• Because of the above, when I ordered my kit from V1 Engineering, I did not get enough belt. There is a note on the order page that says ”GT2 Belt enough for any combination of 48" of X and Y axis length, if you would like a larger machine please see this for how much extra belt and rail you will need. If you need more add it to the cart at the same time and it will be combined.” I made the mistake of thinking this was usable workspace dimensions not footprint dimensions.

  • Why would I make that mistake if everyone talks in footprint? Well, I wanted to make sure I did everything perfectly. So I basically just started my sizing journey with the calculator link on V1 site and really only looked at that ( This calculator starts with “work width” not “foot print width”. As such it tripped me up.

  • Finally, it’s not that major, but if you add dust collection to the MPCNC you might loose additional working area. This was not obvious to me at the start. The reason being that that dust hood on the tool no longer allows (or may not allow you) to get the tool all the way back to the X/Y origin. This might not be a problem for those with a “tall” MPCNC, but it was for me.

Board & Dual End Stops
Because I took the approach “let me start small and improve things later if required” I happened to purchase the “Mini-Rambo Series Wire Kit”. This might have been a mistake because I cannot use dual end stops.

Does it matter? I am not sure yet. I read a lot of older posts that said you don’t need them. However, I get the feeling that the current way of thinking is they are a good idea. I have not done that much cutting but I use the following to help me manually put the gantry at the origin:

I use a dedicated laptop to control my MPCNC. Here is how I came to the conclusion of doing that. It just so happens that before I started these projects I had a spare desktop and a spare laptop.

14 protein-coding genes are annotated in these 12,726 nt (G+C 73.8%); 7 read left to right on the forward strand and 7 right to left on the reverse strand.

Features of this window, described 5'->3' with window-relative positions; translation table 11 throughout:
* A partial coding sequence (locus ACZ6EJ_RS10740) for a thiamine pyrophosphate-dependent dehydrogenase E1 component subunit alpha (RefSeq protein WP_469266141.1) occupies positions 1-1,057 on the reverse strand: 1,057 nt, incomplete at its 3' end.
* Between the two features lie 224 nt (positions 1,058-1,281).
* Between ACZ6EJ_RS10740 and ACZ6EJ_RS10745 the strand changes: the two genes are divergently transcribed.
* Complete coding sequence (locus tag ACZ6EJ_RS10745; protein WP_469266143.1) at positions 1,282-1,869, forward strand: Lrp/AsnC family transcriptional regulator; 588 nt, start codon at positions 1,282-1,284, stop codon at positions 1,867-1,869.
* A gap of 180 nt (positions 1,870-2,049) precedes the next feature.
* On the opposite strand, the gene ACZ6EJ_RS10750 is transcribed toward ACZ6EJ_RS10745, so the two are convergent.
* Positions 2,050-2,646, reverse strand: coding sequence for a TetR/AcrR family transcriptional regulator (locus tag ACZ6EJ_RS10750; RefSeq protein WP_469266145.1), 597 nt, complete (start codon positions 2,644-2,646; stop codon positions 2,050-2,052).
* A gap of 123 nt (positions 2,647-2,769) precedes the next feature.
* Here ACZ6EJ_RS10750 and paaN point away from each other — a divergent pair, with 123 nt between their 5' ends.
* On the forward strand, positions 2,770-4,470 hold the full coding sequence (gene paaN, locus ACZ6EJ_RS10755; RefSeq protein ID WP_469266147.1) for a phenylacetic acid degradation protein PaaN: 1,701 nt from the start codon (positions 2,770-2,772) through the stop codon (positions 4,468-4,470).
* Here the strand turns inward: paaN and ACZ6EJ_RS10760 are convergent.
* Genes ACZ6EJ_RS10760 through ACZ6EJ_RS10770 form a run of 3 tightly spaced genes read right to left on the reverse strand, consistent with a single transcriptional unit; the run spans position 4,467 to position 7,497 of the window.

• When I first started 3D printing, I used the LCD and an SD sard on my AnyCubic Mega. I used this to print all of my MPCNC parts. However, this got old quick. I saw many people use an OctoPi but I though why do I need another piece of hardware. So I setup my spare desktop to run OctoPrint essentially using these instructions ( and (

  • For my MPCNC I simply decided use a dedicated laptop to run it.

  • In both cases the advantages for me are that if needed, I can install any type of software that may be additionally convenient to have (7Zip, Inksacpe, whatever), easy access to all my network shares, and easy access to the internet.

CAD/Drawing Software
I am using TinkerCad, ESTLCam, GIMP, and Inkspace. I am not very good with them but learning.

I get the impression that if you want to do thing “professionally” or want to interface with the professional world, Fusion360 is the way to go but harder to learn.

Lars Christensen ( seems to be a good and fun teacher for Fusion360.

CAM Software
I switched to CNCjs the desktop app ( Here is why, at least for me. I personally think this is very important but maybe others have a better explanation or solution.

After much searching, at least without end stops, the concept of starting your MPCNC job is:

  1. Move your gantry (typically manually) to what you want to be the origin.
  2. Tell the system that you are now at the origin.
  3. Start the job

Frankly, I could not reliably figure this out quickly in Repetier. In theory you would issue the following to “tell the system that you are now at the origin” see (,120561):